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A redesigned follitropin alfa pen injector for infertility: results of a market research study

Authors Abbotts C, Salgado-Braga C, Audibert-Gros C

Published 28 June 2011 Volume 2011:5 Pages 315—331

DOI https://doi.org/10.2147/PPA.S21421

Review by Single-blind

Peer reviewer comments 2

Carole Abbotts1, Cristiana Salgado-Braga2, Céline Audibert-Gros3
1Pharmaceutical Marketing Research Consultancy, London, UK; 2Fertility and Endocrinology Global Business Unit, 3Business Intelligence, Merck Serono SA, Geneva, Switzerland

Background: The purpose of this study was to evaluate patient-learning and nurse-teaching experiences when using a redesigned prefilled, ready-to-use follitropin alfa pen injector.
Methods: Seventy-three UK women of reproductive age either administering daily treatment with self-injectable gonadotropins or about to start gonadotropin treatment for infertility (aged 24–47 years; 53 self-injection-experienced and 20 self-injection-naïve) and 28 nurses from UK infertility clinics were recruited for the study. Following instruction, patients and nurses used the redesigned follitropin alfa pen to inject water into an orange and completed questionnaires to evaluate their experiences with the pen immediately after the simulated injections.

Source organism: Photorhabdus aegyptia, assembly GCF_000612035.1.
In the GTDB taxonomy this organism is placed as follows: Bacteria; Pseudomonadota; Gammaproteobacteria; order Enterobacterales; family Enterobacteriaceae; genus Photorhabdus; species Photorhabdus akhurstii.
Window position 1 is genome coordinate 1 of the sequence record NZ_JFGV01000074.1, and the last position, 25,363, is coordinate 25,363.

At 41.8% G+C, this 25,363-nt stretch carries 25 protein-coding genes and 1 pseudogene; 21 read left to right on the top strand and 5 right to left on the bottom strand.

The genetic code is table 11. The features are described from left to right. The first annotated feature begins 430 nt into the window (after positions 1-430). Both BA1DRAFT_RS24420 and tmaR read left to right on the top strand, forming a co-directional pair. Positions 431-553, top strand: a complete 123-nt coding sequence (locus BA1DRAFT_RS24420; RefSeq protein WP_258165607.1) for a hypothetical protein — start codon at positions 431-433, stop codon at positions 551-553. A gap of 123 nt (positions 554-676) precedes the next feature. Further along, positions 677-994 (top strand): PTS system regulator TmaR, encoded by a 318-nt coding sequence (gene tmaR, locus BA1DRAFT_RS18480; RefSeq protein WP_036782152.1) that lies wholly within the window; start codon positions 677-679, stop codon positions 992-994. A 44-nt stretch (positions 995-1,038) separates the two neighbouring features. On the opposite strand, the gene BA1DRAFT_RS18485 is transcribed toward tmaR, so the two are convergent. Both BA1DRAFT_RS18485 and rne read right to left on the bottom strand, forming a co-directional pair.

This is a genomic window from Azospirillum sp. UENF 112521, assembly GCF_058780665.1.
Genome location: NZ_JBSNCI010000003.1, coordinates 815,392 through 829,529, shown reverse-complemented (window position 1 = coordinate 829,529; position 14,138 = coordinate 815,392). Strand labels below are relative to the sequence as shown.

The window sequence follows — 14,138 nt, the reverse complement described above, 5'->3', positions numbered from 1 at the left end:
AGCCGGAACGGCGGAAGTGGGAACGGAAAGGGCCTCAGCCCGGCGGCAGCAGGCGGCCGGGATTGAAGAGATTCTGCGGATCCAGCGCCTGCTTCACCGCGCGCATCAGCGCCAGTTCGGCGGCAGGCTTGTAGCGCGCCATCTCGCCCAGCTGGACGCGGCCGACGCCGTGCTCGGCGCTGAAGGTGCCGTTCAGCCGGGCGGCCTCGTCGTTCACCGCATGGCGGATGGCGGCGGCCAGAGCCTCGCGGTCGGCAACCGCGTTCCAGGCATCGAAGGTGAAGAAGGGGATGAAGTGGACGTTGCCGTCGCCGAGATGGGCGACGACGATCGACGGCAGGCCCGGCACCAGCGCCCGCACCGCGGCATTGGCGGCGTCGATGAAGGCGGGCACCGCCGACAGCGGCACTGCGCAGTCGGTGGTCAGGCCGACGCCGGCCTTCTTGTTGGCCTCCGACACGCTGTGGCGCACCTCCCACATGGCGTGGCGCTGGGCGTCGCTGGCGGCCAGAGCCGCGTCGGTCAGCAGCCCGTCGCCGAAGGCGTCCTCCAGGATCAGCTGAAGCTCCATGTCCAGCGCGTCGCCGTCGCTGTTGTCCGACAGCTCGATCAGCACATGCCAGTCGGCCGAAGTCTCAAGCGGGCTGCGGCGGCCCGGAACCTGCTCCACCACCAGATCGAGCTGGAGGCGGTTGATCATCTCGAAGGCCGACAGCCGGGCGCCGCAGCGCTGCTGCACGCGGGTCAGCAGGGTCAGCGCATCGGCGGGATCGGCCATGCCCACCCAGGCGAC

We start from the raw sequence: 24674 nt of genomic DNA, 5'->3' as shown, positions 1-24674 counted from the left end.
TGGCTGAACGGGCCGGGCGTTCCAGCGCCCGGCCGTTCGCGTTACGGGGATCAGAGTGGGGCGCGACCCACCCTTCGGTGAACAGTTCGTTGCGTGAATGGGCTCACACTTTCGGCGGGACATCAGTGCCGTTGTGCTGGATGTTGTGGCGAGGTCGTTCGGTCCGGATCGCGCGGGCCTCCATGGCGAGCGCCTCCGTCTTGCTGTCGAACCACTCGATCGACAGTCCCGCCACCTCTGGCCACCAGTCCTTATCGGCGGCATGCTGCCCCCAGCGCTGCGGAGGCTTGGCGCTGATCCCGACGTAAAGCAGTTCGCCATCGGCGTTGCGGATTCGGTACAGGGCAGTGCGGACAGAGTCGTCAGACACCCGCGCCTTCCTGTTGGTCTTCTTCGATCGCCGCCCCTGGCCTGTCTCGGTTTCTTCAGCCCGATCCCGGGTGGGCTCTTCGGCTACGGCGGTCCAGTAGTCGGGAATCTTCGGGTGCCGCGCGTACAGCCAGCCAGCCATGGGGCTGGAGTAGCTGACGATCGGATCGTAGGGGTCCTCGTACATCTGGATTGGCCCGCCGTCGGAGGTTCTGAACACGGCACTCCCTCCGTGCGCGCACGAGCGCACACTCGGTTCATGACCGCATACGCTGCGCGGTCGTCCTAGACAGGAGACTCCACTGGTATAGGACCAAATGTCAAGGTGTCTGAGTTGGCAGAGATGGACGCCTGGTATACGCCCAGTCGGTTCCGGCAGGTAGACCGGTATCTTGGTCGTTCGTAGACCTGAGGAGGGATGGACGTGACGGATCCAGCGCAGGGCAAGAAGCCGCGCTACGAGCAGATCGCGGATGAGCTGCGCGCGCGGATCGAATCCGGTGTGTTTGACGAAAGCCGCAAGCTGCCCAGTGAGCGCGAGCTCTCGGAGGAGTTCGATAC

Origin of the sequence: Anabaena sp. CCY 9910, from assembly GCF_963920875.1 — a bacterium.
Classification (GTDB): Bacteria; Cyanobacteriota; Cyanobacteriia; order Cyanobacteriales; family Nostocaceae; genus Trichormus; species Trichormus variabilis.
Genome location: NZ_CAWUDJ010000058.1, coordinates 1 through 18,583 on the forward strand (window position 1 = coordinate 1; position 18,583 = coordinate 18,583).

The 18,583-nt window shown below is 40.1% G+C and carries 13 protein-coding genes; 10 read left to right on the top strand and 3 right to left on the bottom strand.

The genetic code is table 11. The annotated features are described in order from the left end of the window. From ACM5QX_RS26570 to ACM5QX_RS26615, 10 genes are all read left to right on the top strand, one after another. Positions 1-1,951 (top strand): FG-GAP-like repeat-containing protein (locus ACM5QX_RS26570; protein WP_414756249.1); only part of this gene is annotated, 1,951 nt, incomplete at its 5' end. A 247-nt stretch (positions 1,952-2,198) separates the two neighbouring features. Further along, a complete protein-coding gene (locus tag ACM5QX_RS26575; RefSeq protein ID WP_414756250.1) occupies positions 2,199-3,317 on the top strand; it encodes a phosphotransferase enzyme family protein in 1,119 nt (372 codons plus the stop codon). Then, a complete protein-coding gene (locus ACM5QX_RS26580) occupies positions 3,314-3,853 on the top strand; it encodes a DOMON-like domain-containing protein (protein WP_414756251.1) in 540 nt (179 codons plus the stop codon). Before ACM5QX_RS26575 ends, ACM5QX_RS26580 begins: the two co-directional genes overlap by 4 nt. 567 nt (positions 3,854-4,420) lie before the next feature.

Results: Most (88%, n = 64) patients found it easy to learn how to use the pen. Among injection-experienced patients, 66% (n = 35) agreed that the redesigned pen was easier to learn to use compared with their current method and 70% (n = 37) also said they would prefer its use over current devices for all injectable fertility medications. All nurses considered the redesigned pen easy to learn and believed it would be easy to teach patients how to use. Eighty-six percent (n = 24) of the nurses thought it was easy to teach patients to determine the remaining dose to be dialed and injected in a second pen if the initial dose was incomplete. Compared with other injection devices, 96% (n = 27) thought it was "much easier" to "as easy" to teach patients to use the redesigned pen. Based on ease of teaching, 68% (n = 19) of nurses would choose to teach the pen in preference to any other injection method. Almost all (93%, n = 26) nurses considered that having the same pen format for a range of injectable gonadotropins would facilitate teaching and learning self-injection.
Conclusion: In this market research study with infertile patients and infertility nurses, the redesigned follitropin alfa pen was perceived as easy to learn, easy to teach how to use, and well accepted.

Keywords: infertility, gonadotropin, follitropin alfa pen, prefilled pen device, recombinant human follicle-stimulating hormone

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